Satoshi Nakamoto (Bitcoin)


Set in Stone: Reading Satoshi’s v.0.1.0
Robert Alice
Sep 29, 2020·14 min read

Trevor Paglen, Under the Beach (Tumon Bay, Guam), 2016

Published pseudonymously on October 31st 2008, Satoshi Nakamoto’s whitepaper has taken on a mythic status with the blockchain community. Poured over and scrutinised linguistically and referentially, it has over the course of the last decade become the cornerstone of blockchain’s culture, a foundational document for Bitcoin’s history.
But what of Satoshi’s code? Is that this not the true document? The original text?
The following words situate Satoshi’s founding code as the text of historical importance, drawing parallels between it and major historical or founding documents of civilisations and cultures past. In doing so, questions are raised regarding the nature of digital code as literature, code as a political statement and the ever present question of the digital original and where to locate it.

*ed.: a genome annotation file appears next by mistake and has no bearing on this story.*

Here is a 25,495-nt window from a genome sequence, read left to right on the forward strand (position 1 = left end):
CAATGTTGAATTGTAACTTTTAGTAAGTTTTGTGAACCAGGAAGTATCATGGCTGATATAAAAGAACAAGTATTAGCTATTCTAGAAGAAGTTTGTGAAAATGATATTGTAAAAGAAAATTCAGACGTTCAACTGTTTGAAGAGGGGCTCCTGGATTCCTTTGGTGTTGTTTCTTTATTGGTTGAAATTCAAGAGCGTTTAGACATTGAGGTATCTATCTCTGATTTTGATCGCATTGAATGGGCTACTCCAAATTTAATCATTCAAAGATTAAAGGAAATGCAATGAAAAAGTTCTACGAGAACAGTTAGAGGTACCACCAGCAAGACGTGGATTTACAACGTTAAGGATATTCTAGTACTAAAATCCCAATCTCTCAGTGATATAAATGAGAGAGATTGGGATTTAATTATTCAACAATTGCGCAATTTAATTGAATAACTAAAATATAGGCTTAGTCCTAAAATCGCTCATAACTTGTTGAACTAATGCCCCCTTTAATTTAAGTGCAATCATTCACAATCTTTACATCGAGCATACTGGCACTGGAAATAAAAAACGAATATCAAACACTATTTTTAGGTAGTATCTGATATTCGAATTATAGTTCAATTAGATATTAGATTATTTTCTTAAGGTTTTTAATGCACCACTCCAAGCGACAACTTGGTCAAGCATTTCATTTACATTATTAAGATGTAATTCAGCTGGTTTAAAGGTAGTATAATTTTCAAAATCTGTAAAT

Though too early to say how Satoshi’s code will affect real and systemic structural change in the world, it undoubtedly has achieved for the first time a glimpse at an alternative model to a global capitalist financial system now over 400 years old. Even in the case of potential failure — this will be a powerful legacy.


For the first time in centuries, a global monetary system exists outside of the control of the state.

There have been few other inventions in the twenty-first century that rival the transformative potential of Bitcoin or its story. Bitcoin, in this view, is a outlier, not because of its inherent technological innovation (as many notable technologists have commented, much of the technology used has been in place for decades), but because of what it is innovating, and how it went about it. The radically provocative act of making one’s own money — a currency that is largely pseudonymous, difficult to tax, borderless and close to impossible to shut down — presents a major existential and conceptual threat to not just the economic welfare of sovereign nations but their very reason of being. Money is, in short, the one thing we the people are prohibited to innovate. For without a centrally controlled money supply and therefore taxes, the state ceases to function.

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